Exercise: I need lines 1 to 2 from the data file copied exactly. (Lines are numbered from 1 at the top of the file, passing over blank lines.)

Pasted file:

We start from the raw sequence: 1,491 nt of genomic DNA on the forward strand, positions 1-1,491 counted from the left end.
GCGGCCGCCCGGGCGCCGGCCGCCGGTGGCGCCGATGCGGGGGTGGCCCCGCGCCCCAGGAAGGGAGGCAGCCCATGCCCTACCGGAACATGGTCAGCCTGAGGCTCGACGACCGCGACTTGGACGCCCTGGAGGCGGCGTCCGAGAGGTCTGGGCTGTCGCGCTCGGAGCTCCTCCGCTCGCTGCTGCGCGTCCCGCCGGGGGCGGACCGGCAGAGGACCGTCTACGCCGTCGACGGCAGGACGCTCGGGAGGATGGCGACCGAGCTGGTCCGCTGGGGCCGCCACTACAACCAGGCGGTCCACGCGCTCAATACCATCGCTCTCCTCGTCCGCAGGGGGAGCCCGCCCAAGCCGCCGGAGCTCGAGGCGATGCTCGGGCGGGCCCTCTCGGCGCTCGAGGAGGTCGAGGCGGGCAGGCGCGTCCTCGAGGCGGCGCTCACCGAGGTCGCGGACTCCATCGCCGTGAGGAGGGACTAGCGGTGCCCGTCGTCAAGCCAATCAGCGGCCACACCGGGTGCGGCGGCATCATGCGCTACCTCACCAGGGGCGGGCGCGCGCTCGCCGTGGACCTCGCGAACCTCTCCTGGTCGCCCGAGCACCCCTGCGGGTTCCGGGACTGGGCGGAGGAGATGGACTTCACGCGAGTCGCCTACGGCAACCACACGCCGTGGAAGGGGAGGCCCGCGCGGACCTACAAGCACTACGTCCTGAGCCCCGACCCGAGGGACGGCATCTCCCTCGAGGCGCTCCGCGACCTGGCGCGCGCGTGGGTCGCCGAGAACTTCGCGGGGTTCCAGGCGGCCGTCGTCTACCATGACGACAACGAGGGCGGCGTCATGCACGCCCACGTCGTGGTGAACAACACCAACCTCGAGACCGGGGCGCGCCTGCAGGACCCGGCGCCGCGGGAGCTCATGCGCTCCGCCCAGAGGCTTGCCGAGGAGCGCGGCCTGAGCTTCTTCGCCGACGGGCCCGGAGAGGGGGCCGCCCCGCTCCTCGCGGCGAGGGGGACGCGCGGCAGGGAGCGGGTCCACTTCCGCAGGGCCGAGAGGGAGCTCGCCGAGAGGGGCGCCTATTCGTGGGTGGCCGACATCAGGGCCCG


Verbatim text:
We start from the raw sequence: 1,491 nt of genomic DNA on the forward strand, positions 1-1,491 counted from the left end.
GCGGCCGCCCGGGCGCCGGCCGCCGGTGGCGCCGATGCGGGGGTGGCCCCGCGCCCCAGGAAGGGAGGCAGCCCATGCCCTACCGGAACATGGTCAGCCTGAGGCTCGACGACCGCGACTTGGACGCCCTGGAGGCGGCGTCCGAGAGGTCTGGGCTGTCGCGCTCGGAGCTCCTCCGCTCGCTGCTGCGCGTCCCGCCGGGGGCGGACCGGCAGAGGACCGTCTACGCCGTCGACGGCAGGACGCTCGGGAGGATGGCGACCGAGCTGGTCCGCTGGGGCCGCCACTACAACCAGGCGGTCCACGCGCTCAATACCATCGCTCTCCTCGTCCGCAGGGGGAGCCCGCCCAAGCCGCCGGAGCTCGAGGCGATGCTCGGGCGGGCCCTCTCGGCGCTCGAGGAGGTCGAGGCGGGCAGGCGCGTCCTCGAGGCGGCGCTCACCGAGGTCGCGGACTCCATCGCCGTGAGGAGGGACTAGCGGTGCCCGTCGTCAAGCCAATCAGCGGCCACACCGGGTGCGGCGGCATCATGCGCTACCTCACCAGGGGCGGGCGCGCGCTCGCCGTGGACCTCGCGAACCTCTCCTGGTCGCCCGAGCACCCCTGCGGGTTCCGGGACTGGGCGGAGGAGATGGACTTCACGCGAGTCGCCTACGGCAACCACACGCCGTGGAAGGGGAGGCCCGCGCGGACCTACAAGCACTACGTCCTGAGCCCCGACCCGAGGGACGGCATCTCCCTCGAGGCGCTCCGCGACCTGGCGCGCGCGTGGGTCGCCGAGAACTTCGCGGGGTTCCAGGCGGCCGTCGTCTACCATGACGACAACGAGGGCGGCGTCATGCACGCCCACGTCGTGGTGAACAACACCAACCTCGAGACCGGGGCGCGCCTGCAGGACCCGGCGCCGCGGGAGCTCATGCGCTCCGCCCAGAGGCTTGCCGAGGAGCGCGGCCTGAGCTTCTTCGCCGACGGGCCCGGAGAGGGGGCCGCCCCGCTCCTCGCGGCGAGGGGGACGCGCGGCAGGGAGCGGGTCCACTTCCGCAGGGCCGAGAGGGAGCTCGCCGAGAGGGGCGCCTATTCGTGGGTGGCCGACATCAGGGCCCG